This review will contain spoilers for the previous book in the series, Cryptid Hunters.
Tentacles picks up shortly after the end of Cryptid Hunters. The premise of this book was hinted at towards the end of the previous story. Instead of dinosaurs in the jungle, this time around our characters are hunting a kraken! Ok, not really a kraken. Just a giant deep-sea squid, but those are thought to have inspired ancient stories about the kraken sea monsters. Marty and Grace accompany their Uncle Wolfe on another adventure, this time also joined by Marty’s friend Luther.
The characters carry over well from the first story, being just as entertaining as in Cryptid Hunters. We get to delve a little deeper into their character development, particularly with Grace and her now known lineage. The new characters, namely Marty’s friend Luther, are just as entertaining as well. Luther was entertaining, but his main role seems to be giving Marty a needed sidekick so that Grace can do her own thing as her character develops. Marty and Grace are still close, but it is not just the two of them with bad guys on their trail this time around.
Carrying over from the first book, Tentacles still features the Mokélé-mbembé (dinosaurs) from the first book. While the cover monster was critical to the plot of Cryptid Hunters, the same cannot be said for the Architeuthis (giant squid) in Tentacles. Our villain Noah Blackwood is still primarily after Grace and the dinosaurs, with the giant squid being an afterthought. The deep-sea fishing seems important for changing the setting and not much else. There is still a role in the story for the giant squid, but the dinosaurs are clearly our frontrunner cryptids.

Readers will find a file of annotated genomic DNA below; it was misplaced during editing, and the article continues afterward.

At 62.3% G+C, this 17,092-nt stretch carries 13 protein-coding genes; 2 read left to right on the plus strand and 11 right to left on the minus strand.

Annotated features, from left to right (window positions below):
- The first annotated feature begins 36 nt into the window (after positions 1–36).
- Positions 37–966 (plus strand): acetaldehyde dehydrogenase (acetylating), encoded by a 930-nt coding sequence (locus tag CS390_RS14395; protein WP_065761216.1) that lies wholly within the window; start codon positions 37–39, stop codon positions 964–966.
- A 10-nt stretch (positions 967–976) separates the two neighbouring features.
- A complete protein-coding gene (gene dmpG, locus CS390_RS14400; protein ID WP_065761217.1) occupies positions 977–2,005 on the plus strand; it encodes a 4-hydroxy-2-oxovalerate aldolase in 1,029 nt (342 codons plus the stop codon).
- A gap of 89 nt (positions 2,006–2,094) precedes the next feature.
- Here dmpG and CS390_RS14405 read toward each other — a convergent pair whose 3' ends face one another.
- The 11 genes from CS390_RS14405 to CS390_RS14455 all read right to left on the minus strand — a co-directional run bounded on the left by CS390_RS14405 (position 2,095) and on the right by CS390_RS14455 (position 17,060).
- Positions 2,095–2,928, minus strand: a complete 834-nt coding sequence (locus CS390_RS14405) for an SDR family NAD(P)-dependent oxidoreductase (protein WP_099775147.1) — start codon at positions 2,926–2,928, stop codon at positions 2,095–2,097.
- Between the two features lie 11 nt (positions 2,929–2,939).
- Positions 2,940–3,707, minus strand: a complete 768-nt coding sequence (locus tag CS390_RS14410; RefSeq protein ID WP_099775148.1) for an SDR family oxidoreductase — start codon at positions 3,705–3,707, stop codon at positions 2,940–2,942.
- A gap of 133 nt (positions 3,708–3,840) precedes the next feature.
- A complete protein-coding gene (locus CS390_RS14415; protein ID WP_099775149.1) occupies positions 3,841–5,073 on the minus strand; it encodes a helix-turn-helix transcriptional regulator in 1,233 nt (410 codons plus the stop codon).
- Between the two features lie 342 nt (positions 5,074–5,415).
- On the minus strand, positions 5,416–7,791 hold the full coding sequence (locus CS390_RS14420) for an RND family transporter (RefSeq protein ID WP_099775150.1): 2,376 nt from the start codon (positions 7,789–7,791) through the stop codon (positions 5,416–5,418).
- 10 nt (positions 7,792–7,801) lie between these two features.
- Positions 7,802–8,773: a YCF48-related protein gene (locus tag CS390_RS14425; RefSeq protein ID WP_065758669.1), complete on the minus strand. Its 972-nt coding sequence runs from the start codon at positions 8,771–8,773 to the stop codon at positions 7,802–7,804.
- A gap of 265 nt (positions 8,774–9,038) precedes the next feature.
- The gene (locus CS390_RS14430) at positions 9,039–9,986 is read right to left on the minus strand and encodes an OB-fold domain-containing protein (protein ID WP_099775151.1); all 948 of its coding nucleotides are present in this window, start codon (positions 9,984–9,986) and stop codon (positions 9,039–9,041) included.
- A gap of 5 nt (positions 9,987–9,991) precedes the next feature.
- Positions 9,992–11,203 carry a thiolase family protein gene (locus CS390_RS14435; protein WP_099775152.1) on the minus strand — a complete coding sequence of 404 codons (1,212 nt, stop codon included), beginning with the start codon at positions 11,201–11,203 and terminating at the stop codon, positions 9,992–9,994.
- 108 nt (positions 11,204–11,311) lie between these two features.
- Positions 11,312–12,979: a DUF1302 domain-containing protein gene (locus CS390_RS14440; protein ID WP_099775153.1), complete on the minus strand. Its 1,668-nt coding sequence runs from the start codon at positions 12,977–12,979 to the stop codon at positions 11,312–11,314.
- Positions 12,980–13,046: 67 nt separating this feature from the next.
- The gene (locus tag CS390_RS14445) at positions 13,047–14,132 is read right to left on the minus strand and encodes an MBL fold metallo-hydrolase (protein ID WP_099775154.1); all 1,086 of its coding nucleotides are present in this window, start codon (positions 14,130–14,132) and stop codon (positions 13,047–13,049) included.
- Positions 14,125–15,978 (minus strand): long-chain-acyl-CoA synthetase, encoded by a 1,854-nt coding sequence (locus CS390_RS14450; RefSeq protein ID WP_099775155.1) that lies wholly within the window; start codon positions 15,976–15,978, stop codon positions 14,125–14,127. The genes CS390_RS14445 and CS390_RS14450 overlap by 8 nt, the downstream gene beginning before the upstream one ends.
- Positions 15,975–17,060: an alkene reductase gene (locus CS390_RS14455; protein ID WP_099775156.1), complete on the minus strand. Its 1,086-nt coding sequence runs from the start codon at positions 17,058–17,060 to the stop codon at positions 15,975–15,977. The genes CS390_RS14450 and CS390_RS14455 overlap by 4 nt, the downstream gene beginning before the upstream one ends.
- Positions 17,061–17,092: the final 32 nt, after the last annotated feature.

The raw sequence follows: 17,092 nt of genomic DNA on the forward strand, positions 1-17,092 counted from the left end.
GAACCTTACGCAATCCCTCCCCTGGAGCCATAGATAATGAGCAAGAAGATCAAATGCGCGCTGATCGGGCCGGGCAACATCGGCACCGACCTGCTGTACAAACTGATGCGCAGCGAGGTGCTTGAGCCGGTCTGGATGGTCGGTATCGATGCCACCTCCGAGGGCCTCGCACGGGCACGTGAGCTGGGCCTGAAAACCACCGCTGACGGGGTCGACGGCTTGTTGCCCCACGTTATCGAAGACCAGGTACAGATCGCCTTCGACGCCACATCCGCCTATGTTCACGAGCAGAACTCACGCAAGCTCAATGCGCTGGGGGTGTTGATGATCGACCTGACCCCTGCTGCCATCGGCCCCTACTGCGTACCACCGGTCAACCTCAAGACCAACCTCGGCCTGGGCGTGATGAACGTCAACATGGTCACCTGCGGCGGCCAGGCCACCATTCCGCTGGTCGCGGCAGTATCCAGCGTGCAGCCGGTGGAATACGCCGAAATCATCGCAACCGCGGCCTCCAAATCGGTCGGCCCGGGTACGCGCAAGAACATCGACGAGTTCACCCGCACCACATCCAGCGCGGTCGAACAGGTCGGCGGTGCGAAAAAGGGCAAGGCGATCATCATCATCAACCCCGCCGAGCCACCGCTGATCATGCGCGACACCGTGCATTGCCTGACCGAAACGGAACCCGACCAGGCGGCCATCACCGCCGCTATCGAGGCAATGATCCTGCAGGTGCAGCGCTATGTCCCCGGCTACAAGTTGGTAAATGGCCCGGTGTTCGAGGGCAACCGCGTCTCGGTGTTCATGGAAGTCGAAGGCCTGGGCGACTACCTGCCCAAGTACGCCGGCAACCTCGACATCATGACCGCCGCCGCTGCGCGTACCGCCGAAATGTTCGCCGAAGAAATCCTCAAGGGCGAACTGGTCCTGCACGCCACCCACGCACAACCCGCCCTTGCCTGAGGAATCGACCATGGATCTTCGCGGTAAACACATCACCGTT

While Tentacles is a good book, it was not as entertaining as Cryptid Hunters. Cryptid Hunters felt standalone; enough was still open at the end for this sequel, but it could have gone either way. Tentacles very much feels like part of a series, with blatant unanswered questions by the end of the story. Maybe Roland Smith did intend for Cryptid Hunters to be just one story, but Scholastic offered to do a series because it sold well. I have no proof whatsoever that it went down like that, but it is what I imagine happening. Either way, Tentacles is still plenty entertaining enough and serves as a solid lead-in for the next story.